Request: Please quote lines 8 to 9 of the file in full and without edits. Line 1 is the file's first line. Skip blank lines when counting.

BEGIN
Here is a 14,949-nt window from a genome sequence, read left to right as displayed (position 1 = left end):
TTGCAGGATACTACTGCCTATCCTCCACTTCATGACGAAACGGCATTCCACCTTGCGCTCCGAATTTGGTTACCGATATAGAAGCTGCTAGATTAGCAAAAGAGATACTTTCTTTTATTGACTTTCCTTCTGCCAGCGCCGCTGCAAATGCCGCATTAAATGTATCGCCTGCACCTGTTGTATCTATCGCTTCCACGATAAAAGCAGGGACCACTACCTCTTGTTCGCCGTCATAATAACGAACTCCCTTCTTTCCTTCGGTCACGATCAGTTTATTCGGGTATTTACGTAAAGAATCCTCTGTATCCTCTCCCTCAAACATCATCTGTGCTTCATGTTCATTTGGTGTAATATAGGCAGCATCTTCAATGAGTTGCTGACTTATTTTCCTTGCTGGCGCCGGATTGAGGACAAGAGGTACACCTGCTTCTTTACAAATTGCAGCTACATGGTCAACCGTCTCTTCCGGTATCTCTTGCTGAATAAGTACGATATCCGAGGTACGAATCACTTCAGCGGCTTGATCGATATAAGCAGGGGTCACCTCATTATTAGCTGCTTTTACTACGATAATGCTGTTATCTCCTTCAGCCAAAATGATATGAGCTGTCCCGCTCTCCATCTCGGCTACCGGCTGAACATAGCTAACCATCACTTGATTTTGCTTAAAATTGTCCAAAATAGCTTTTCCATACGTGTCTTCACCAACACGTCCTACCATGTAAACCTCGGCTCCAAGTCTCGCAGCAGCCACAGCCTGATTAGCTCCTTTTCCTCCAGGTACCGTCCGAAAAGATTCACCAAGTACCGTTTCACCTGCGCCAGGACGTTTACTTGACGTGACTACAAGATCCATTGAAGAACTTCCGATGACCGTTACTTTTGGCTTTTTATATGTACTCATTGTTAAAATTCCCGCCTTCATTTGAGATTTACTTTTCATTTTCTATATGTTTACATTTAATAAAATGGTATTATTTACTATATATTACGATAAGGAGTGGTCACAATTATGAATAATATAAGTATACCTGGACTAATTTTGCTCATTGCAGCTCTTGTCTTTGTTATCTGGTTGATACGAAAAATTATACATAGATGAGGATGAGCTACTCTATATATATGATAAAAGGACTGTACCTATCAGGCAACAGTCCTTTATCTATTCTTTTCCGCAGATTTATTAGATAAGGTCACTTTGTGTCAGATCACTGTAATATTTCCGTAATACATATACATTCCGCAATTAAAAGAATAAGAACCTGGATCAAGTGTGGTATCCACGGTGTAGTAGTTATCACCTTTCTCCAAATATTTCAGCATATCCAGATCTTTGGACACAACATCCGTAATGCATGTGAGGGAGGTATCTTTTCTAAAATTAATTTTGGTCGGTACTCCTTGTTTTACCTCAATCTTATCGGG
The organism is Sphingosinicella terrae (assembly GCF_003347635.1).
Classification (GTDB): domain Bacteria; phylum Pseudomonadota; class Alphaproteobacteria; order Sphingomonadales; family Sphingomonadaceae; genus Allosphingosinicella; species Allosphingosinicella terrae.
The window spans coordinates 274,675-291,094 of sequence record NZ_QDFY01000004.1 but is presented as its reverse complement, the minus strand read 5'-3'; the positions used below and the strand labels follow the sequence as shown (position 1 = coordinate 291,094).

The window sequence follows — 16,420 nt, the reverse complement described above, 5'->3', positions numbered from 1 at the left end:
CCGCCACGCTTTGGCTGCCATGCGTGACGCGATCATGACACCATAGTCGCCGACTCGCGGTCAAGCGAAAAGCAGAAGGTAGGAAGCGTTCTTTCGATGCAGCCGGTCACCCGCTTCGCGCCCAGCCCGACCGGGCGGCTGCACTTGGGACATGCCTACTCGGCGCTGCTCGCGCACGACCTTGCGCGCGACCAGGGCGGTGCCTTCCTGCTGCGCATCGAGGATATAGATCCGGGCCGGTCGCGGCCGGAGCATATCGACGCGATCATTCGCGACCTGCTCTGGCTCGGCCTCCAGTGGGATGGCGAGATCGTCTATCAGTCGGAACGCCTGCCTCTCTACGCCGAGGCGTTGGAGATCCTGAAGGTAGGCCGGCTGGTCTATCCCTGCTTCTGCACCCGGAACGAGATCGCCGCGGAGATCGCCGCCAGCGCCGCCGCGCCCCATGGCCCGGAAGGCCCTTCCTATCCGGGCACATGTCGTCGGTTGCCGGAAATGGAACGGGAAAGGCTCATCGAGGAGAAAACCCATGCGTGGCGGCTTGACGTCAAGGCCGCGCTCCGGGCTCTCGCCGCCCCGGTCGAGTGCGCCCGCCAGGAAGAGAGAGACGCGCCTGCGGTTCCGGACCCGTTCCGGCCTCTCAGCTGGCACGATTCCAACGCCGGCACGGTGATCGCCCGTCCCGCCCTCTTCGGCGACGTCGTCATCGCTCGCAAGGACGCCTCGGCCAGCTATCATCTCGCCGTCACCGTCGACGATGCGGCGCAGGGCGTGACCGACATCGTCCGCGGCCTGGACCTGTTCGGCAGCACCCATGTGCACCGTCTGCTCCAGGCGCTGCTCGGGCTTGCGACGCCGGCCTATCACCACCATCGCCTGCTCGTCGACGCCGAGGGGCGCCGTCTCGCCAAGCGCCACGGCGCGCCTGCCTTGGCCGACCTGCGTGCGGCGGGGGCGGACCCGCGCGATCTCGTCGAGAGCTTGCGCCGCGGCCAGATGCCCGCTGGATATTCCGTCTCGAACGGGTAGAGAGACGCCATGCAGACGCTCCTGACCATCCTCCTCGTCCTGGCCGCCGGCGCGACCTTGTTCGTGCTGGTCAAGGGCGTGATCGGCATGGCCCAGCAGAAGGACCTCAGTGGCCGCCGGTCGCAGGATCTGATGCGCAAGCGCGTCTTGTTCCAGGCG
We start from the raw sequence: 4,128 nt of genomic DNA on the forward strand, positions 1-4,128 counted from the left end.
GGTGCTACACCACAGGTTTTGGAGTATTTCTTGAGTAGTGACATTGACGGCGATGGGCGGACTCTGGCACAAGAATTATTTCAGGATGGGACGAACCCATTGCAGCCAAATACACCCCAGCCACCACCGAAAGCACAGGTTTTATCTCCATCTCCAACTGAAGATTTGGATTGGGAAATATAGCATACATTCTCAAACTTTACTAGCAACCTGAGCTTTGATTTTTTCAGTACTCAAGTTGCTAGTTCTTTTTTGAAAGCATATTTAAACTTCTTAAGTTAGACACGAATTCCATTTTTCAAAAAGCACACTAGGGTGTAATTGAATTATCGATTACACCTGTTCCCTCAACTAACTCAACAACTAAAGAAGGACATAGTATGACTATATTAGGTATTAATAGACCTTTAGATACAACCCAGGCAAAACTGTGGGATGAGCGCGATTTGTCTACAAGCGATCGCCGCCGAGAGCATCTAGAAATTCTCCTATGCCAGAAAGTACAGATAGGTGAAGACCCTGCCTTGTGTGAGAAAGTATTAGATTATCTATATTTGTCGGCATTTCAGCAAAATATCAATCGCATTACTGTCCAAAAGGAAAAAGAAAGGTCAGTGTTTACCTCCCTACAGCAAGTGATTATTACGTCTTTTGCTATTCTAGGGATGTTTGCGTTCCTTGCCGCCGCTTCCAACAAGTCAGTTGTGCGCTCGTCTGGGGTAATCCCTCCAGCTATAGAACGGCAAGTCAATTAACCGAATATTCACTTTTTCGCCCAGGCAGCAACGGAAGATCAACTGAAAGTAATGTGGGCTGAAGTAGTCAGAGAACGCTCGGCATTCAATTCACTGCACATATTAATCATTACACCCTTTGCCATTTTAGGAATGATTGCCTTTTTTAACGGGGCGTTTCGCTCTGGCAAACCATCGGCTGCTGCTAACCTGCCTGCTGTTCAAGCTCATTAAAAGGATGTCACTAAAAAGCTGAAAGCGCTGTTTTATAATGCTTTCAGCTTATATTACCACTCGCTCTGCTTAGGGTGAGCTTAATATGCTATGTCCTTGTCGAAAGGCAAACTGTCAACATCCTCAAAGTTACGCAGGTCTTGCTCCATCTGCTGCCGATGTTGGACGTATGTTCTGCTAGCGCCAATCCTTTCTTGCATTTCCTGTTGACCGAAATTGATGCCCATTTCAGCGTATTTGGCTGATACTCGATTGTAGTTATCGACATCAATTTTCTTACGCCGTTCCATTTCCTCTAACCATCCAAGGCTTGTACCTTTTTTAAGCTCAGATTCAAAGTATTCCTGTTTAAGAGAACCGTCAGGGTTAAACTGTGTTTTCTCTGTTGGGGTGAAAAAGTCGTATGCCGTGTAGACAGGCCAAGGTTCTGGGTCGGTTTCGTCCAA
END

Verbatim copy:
We start from the raw sequence: 4,128 nt of genomic DNA on the forward strand, positions 1-4,128 counted from the left end.
GGTGCTACACCACAGGTTTTGGAGTATTTCTTGAGTAGTGACATTGACGGCGATGGGCGGACTCTGGCACAAGAATTATTTCAGGATGGGACGAACCCATTGCAGCCAAATACACCCCAGCCACCACCGAAAGCACAGGTTTTATCTCCATCTCCAACTGAAGATTTGGATTGGGAAATATAGCATACATTCTCAAACTTTACTAGCAACCTGAGCTTTGATTTTTTCAGTACTCAAGTTGCTAGTTCTTTTTTGAAAGCATATTTAAACTTCTTAAGTTAGACACGAATTCCATTTTTCAAAAAGCACACTAGGGTGTAATTGAATTATCGATTACACCTGTTCCCTCAACTAACTCAACAACTAAAGAAGGACATAGTATGACTATATTAGGTATTAATAGACCTTTAGATACAACCCAGGCAAAACTGTGGGATGAGCGCGATTTGTCTACAAGCGATCGCCGCCGAGAGCATCTAGAAATTCTCCTATGCCAGAAAGTACAGATAGGTGAAGACCCTGCCTTGTGTGAGAAAGTATTAGATTATCTATATTTGTCGGCATTTCAGCAAAATATCAATCGCATTACTGTCCAAAAGGAAAAAGAAAGGTCAGTGTTTACCTCCCTACAGCAAGTGATTATTACGTCTTTTGCTATTCTAGGGATGTTTGCGTTCCTTGCCGCCGCTTCCAACAAGTCAGTTGTGCGCTCGTCTGGGGTAATCCCTCCAGCTATAGAACGGCAAGTCAATTAACCGAATATTCACTTTTTCGCCCAGGCAGCAACGGAAGATCAACTGAAAGTAATGTGGGCTGAAGTAGTCAGAGAACGCTCGGCATTCAATTCACTGCACATATTAATCATTACACCCTTTGCCATTTTAGGAATGATTGCCTTTTTTAACGGGGCGTTTCGCTCTGGCAAACCATCGGCTGCTGCTAACCTGCCTGCTGTTCAAGCTCATTAAAAGGATGTCACTAAAAAGCTGAAAGCGCTGTTTTATAATGCTTTCAGCTTATATTACCACTCGCTCTGCTTAGGGTGAGCTTAATATGCTATGTCCTTGTCGAAAGGCAAACTGTCAACATCCTCAAAGTTACGCAGGTCTTGCTCCATCTGCTGCCGATGTTGGACGTATGTTCTGCTAGCGCCAATCCTTTCTTGCATTTCCTGTTGACCGAAATTGATGCCCATTTCAGCGTATTTGGCTGATACTCGATTGTAGTTATCGACATCAATTTTCTTACGCCGTTCCATTTCCTCTAACCATCCAAGGCTTGTACCTTTTTTAAGCTCAGATTCAAAGTATTCCTGTTTAAGAGAACCGTCAGGGTTAAACTGTGTTTTCTCTGTTGGGGTGAAAAAGTCGTATGCCGTGTAGACAGGCCAAGGTTCTGGGTCGGTTTCGTCCAA